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  • Livius Andronicus, laid the foundation of a new Latin literature by his translation of the Odyssey, and that the Greek dramas were recast in a Latin mould.
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  • In 1803 he produced El BarOn in its present form; originally written (1791) as a zarzuela, it was shamelessly plagiarized by Andres de Mendoza, but the recast, a far more brilliant work, still keeps the stage.
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  • Begun in 1785, it was recast and completed in 1808.
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  • After the political and territorial upheavals which marked the end of the 18th century and the beginning of the 19th, all these concordats either fell to the ground or had to be recast.
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  • Montalvo alleges that the first three books were arranged and corrected by him from "the ancient originals," and a reference in the prologue to the siege of Granada points to the conclusion that the Spanish recast was made shortly after 1492; it is possible, however, that the prologue alone was written after 1492, and that the text itself is older.
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  • On the history of the great European treaties generally, see the Histoire abregee des traites de paix entre les puissances de l'Europe, by Koch, as recast and continued by Scholl (1817 and 1818), and again by Count de Garden in 1848-1859, as also the Recueil manuel of De Martens and Cussy, continued by Geffcken.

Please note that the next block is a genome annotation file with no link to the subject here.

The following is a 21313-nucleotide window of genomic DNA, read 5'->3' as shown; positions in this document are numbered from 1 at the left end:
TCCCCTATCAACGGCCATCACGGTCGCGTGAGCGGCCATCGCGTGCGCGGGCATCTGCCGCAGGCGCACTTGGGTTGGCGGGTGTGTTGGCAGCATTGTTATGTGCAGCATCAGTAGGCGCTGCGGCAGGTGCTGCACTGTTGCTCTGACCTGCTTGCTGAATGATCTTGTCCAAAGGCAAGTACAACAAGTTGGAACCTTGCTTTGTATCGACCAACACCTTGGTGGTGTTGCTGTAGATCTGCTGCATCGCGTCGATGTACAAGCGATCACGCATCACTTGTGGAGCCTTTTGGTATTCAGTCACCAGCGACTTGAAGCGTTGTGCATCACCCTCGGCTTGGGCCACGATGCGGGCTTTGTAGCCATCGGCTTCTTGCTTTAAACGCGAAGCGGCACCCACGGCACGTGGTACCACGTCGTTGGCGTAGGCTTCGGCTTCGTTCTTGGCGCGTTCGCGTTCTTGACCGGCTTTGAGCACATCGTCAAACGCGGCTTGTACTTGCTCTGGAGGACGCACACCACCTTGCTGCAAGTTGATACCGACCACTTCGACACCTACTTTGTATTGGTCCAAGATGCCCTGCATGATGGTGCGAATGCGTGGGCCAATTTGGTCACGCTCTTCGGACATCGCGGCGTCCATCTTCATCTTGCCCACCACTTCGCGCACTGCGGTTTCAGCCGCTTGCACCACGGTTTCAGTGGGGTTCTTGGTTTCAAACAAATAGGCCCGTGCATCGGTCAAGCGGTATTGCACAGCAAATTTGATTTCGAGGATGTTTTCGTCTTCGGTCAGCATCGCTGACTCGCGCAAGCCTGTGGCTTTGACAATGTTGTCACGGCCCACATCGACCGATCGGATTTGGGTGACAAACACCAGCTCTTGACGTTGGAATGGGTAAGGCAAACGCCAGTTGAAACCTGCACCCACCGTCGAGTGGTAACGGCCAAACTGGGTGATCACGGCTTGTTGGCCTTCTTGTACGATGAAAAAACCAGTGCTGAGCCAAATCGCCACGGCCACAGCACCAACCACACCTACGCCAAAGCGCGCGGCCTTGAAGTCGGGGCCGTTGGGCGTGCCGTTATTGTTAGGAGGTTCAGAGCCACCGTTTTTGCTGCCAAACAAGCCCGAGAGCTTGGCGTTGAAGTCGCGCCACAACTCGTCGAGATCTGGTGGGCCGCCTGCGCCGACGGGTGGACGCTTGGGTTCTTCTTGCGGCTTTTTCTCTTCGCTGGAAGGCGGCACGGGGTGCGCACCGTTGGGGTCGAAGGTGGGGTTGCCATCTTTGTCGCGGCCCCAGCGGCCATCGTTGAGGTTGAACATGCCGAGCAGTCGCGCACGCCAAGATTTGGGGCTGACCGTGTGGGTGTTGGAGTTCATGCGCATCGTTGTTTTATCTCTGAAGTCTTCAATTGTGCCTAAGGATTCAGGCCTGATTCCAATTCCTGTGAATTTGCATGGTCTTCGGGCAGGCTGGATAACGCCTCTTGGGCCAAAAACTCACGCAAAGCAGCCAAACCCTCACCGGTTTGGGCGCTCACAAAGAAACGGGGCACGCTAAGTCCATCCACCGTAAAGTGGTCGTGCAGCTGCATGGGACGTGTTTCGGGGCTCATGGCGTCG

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  • Turning now to the theory of electricity, we may note the equally remarkable progress made in 300 years in scientific insight into the nature of the agency which has so recast the face of human society.
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  • In Firdousi, the legendary princes are followed, almost without a break, by Ardashir, the founder of the Sassanid dynasty: the intervening episode of Darius and Alexander is not drawn from native tradition, but borrowed from Greek literature (the Alexander-romance of the Pseudo-Callisthenes) in precisely the same way as among the nations of the Christian East in the middle ages.i Needless to say, however, this long period saw the Saga much recast and expanded.